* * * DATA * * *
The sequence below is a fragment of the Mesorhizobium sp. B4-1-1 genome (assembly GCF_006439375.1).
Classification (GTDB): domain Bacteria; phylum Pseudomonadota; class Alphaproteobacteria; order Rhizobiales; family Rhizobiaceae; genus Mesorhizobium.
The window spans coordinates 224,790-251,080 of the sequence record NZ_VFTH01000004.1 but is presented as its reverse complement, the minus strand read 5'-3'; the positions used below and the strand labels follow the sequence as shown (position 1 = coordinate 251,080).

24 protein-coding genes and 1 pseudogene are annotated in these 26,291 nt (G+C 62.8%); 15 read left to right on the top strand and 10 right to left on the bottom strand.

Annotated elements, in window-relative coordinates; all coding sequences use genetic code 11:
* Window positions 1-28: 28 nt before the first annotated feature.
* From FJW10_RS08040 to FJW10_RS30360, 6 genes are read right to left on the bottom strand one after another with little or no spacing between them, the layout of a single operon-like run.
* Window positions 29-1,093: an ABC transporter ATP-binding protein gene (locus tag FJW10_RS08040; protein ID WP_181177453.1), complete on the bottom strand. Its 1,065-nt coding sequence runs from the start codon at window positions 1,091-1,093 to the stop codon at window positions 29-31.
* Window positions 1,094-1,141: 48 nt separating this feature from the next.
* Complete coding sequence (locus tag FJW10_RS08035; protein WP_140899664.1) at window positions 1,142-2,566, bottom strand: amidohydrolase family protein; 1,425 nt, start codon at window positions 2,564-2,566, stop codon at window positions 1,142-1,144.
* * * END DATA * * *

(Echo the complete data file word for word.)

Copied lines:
The sequence below is a fragment of the Mesorhizobium sp. B4-1-1 genome (assembly GCF_006439375.1).
Classification (GTDB): domain Bacteria; phylum Pseudomonadota; class Alphaproteobacteria; order Rhizobiales; family Rhizobiaceae; genus Mesorhizobium.
The window spans coordinates 224,790-251,080 of the sequence record NZ_VFTH01000004.1 but is presented as its reverse complement, the minus strand read 5'-3'; the positions used below and the strand labels follow the sequence as shown (position 1 = coordinate 251,080).

24 protein-coding genes and 1 pseudogene are annotated in these 26,291 nt (G+C 62.8%); 15 read left to right on the top strand and 10 right to left on the bottom strand.

Annotated elements, in window-relative coordinates; all coding sequences use genetic code 11:
* Window positions 1-28: 28 nt before the first annotated feature.
* From FJW10_RS08040 to FJW10_RS30360, 6 genes are read right to left on the bottom strand one after another with little or no spacing between them, the layout of a single operon-like run.
* Window positions 29-1,093: an ABC transporter ATP-binding protein gene (locus tag FJW10_RS08040; protein ID WP_181177453.1), complete on the bottom strand. Its 1,065-nt coding sequence runs from the start codon at window positions 1,091-1,093 to the stop codon at window positions 29-31.
* Window positions 1,094-1,141: 48 nt separating this feature from the next.
* Complete coding sequence (locus tag FJW10_RS08035; protein WP_140899664.1) at window positions 1,142-2,566, bottom strand: amidohydrolase family protein; 1,425 nt, start codon at window positions 2,564-2,566, stop codon at window positions 1,142-1,144.